The second would be to make room in your budget if possible by eliminating your other debt to make the student loans payments easier. You can click here to find a local bankruptcy attorney to discuss this with.

A much more controversial approach is to default on the loans, wait to be sued and then attempt to negotiate a suitable repayment plan as part of the mediation with the suit. Or even to find a bankruptcy attorney that would include the student loans in an adversary proceeding with your bankruptcy. No matter what you’ve heard, even private student loans can be discharged sometimes in bankruptcy. Don’t believe me, read this.

The unlikely outlier solution in your case is that your school was not accredited at the time you attended. In that case the private loans would be almost instantly eliminated in bankruptcy.

Please post your responses and follow-up messages to me on this in the comments section below.

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About the author

Steve Rhode

Steve Rhode is the Get Out of Debt Guy and has been helping good people with bad debt problems since 1994. You can learn more about Steve, here.

1 Comment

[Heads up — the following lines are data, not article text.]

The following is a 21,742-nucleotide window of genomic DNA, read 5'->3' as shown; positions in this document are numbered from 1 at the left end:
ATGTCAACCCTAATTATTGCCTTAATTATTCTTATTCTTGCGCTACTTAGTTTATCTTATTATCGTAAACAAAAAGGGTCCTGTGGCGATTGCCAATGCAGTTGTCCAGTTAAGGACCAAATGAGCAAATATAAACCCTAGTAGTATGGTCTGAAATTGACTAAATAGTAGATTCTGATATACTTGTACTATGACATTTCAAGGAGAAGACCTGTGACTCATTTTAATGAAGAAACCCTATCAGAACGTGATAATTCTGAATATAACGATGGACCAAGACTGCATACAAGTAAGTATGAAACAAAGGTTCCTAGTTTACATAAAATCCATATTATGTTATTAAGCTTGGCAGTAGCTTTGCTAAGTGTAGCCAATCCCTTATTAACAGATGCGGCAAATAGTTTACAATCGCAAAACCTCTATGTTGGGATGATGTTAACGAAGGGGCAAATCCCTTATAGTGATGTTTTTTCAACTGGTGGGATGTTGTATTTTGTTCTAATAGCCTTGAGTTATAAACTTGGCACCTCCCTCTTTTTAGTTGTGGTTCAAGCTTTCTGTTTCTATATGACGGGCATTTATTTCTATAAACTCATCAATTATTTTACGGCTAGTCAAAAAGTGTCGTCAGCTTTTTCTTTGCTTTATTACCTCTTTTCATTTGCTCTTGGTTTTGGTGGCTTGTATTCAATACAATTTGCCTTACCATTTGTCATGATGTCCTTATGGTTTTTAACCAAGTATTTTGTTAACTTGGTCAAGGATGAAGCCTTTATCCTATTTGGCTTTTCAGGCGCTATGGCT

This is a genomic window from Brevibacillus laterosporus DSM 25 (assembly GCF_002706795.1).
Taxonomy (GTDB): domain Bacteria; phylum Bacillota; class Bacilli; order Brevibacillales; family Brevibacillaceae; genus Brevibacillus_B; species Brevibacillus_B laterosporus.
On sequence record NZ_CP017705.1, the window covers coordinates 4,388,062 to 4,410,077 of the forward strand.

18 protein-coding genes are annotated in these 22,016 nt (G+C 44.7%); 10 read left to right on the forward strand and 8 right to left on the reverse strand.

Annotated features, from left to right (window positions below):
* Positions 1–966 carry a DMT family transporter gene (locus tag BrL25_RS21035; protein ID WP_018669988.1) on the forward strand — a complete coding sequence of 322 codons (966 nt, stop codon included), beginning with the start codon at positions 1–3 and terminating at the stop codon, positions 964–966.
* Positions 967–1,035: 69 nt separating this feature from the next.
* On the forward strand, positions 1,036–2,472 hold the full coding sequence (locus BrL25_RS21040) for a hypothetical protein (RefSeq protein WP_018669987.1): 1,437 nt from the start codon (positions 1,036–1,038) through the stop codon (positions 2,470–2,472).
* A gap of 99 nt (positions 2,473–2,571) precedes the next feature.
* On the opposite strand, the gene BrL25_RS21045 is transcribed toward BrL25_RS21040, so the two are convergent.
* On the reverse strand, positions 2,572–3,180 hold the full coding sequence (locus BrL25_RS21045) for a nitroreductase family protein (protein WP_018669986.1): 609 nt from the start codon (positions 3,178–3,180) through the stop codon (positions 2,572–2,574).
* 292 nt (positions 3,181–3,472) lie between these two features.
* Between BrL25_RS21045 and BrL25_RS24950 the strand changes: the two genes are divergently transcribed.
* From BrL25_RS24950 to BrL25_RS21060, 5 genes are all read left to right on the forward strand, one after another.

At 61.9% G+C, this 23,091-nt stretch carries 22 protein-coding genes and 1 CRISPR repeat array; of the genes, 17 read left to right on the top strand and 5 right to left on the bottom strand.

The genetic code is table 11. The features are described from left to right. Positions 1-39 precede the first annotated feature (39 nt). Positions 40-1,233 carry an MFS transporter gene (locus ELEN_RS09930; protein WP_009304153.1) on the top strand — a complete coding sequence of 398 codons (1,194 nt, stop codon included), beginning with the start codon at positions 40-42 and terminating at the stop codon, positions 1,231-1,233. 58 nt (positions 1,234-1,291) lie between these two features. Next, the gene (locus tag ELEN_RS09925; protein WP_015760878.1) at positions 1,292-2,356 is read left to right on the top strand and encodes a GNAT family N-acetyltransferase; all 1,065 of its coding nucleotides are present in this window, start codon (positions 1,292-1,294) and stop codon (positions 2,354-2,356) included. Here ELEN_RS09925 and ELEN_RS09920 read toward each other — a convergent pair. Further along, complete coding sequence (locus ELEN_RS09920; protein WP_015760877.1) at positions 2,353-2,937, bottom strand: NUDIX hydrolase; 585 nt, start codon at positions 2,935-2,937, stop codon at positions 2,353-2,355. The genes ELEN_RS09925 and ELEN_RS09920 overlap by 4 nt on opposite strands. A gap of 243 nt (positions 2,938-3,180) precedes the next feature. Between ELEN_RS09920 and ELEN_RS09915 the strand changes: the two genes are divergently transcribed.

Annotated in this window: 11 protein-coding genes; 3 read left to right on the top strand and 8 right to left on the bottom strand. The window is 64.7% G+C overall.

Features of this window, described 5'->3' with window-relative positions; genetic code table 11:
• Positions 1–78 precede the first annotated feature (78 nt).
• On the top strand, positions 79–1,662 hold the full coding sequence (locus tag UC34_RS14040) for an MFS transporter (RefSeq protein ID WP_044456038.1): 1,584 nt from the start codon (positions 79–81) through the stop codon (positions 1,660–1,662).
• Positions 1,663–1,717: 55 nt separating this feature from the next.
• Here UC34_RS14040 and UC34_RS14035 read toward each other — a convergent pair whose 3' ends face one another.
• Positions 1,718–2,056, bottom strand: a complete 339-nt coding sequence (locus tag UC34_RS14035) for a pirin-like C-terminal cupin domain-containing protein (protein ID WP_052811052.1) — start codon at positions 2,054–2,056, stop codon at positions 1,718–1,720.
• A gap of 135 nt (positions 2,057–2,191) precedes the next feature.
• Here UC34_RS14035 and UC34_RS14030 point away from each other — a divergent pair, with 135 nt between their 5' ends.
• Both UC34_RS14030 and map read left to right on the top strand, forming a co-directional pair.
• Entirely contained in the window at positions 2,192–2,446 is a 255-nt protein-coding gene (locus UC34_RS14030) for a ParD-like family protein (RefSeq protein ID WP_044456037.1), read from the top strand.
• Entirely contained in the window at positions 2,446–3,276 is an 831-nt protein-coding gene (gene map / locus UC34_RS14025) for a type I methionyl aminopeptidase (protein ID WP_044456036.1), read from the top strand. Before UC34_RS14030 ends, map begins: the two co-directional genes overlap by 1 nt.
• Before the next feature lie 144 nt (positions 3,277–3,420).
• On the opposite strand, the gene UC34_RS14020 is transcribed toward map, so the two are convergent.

• I have a question. I am on disability and cannot afford my private student loan debt. My Federal student loans were all discharged in 2012 due to my disability. We filed for bankruptcy in 2010 because of the change in our income when I became totally and permanently disabled, but did not include the private student loan debt because the lawyer felt at that time that there was likely no cure for absolving that debt and if we really did want him to try, he was demanding we pay him an additional $2,500 in order to represent us in court regarding this remaining student loan debt. We didn’t have the available money to pay him to do that, so since the bankruptcy discharge, we have been limping along, trying to make payments, but when a disability health care cost comes up for me in a given month, it is either take care of my health needs or pay on the private student loans. Of course I choose to take care of my health needs, but this just gets us further behind in student loan debt payments. We try to get caught up again, and are able to make some payment toward the past due amount, but then SURPRISE! Another health care need arises and has to be paid for and once again we slip into arrears on the damned private student loan debt. Because of this, and by using all forbearance and reduced payment options these private student loan lenders offer, I am now some $6500 deeper in debt on these student loans than when I originally took them out. It has been the road to hell in dealing with these lenders who call every day, sometimes multiple times in a day and they keep calling even after I have set up an upcoming promise to pay and have given them my bank account numbers to allow them to make an ACH withdrawal from my account. They are relentless and I truly despise them. I have even called them seeking specific account information and had the customer service representatives refuse to give me the information I request and actually hang up on me. Even though I have not been in any way rude.Because I had a federal student loan with Sallie Mae discharged, they now won’t give me any access at all to my online private student loan accounts with them. I don’t know when, how, or even IF they are applying the payments I have made with them over the phone. I get a paper bill monthly in the mail from them, but it does not provide any account details so I have NO idea what they are really doing with the payments I send them. Both Sallie Mae and AES whom I have loans with, the law group I am working with say are two top worst private student loan lenders to deal with. I believe it. I have just begun to work with a legal group about this, but what about this possible other option for people who cannot afford or find a lawyer. Suppose they suddenly have the local Sheriff in their jurisdiction show up with law suit coming from the student loan lender and you are expected to go to civil court over your loans within say the next ten days? I know it is possible in most states to go to the Clerk of Court and file a Slow Pay Motion. In doing this, you list all of your expenses and what you know for fact that you can afford in monthly payments to the entity who is seeking to sue you? In my state of Tennessee, you have 10 days from the date the Sheriff hand delivered to you the notice of a pending law suit. When you file your slow pay motion, (with our without the help of a lawyer), you can let the courts know your circumstance and what you say you are willing and able to pay the suing creditor monthly to resolve the debt. Please be sure to ONLY state what you are SURE you can reasonably pay in monthly debt obligation to this creditor because if you miss just one payment, the balance you owe will become immediately due and payable in full. I know you can do this for other debts for which a law suit against you is pending, but what about student loan debts?